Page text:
Three approaches to beginning Chinese instruction and their effects on oral development and character recognition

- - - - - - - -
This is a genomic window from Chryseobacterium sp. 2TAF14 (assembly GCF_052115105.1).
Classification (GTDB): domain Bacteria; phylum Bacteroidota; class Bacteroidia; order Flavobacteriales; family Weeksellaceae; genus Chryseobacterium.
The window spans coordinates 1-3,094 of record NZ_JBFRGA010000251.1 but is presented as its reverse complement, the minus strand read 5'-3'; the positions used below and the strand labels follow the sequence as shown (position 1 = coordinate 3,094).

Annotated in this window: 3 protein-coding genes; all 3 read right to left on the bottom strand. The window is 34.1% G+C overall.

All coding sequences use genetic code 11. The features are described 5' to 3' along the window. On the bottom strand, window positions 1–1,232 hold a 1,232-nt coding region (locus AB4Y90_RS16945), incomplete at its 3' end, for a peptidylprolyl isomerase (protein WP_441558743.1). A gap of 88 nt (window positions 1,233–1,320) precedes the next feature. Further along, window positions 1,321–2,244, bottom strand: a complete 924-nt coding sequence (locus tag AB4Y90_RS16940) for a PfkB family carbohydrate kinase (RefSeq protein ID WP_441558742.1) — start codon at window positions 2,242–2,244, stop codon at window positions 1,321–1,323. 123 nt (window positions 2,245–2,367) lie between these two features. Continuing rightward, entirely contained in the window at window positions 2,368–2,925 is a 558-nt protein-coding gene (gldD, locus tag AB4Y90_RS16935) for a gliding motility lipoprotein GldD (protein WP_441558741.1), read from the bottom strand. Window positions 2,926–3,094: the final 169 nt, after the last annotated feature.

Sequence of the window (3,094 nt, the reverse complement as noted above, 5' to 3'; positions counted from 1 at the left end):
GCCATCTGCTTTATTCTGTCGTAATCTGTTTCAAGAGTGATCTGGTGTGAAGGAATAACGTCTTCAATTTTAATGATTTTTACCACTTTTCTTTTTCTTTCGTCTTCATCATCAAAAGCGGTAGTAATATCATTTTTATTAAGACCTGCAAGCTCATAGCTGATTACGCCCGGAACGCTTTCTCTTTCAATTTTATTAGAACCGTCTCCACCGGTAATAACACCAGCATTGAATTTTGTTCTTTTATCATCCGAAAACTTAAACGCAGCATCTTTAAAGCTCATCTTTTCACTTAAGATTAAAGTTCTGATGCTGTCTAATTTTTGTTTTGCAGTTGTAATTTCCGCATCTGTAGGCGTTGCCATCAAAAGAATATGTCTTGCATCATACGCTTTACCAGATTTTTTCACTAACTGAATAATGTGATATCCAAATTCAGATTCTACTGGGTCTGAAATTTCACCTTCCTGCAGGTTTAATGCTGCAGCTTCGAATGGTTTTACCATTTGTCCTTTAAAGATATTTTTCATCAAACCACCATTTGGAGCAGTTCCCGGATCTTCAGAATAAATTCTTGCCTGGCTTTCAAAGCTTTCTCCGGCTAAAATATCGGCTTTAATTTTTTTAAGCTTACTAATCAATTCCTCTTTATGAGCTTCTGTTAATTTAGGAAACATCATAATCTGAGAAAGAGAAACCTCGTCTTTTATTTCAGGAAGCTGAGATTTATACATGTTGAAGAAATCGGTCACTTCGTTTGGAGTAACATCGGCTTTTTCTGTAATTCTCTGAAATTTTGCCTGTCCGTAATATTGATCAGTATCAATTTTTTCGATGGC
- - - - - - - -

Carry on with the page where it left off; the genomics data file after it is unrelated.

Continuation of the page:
Developing Chinese character knowledge is often labor intensive and time consuming. Therefore, there is often an imbalance between character instruction and training in other language skills due to how much instructional time is occupied by learning characters. A few teaching approaches are frequently used in the classroom to accommodate this problem. This pilot study intended to compare these approaches in an experimental setting to investigate the effectiveness of them on learners’ oral and character recognition performances. This study involved nine first-year learners of Chinese at a university in the United States. Data collection of this study included the results of character quizzes and oral assessment. The participants and their teachers were also given a survey regarding their perceptions towards each of the instructional approaches. The findings illustrated that some of the instructional approaches helped develop the participants’ oral skills more rapidly than the rest, while some approaches were more effective in aiding the development of character recognition

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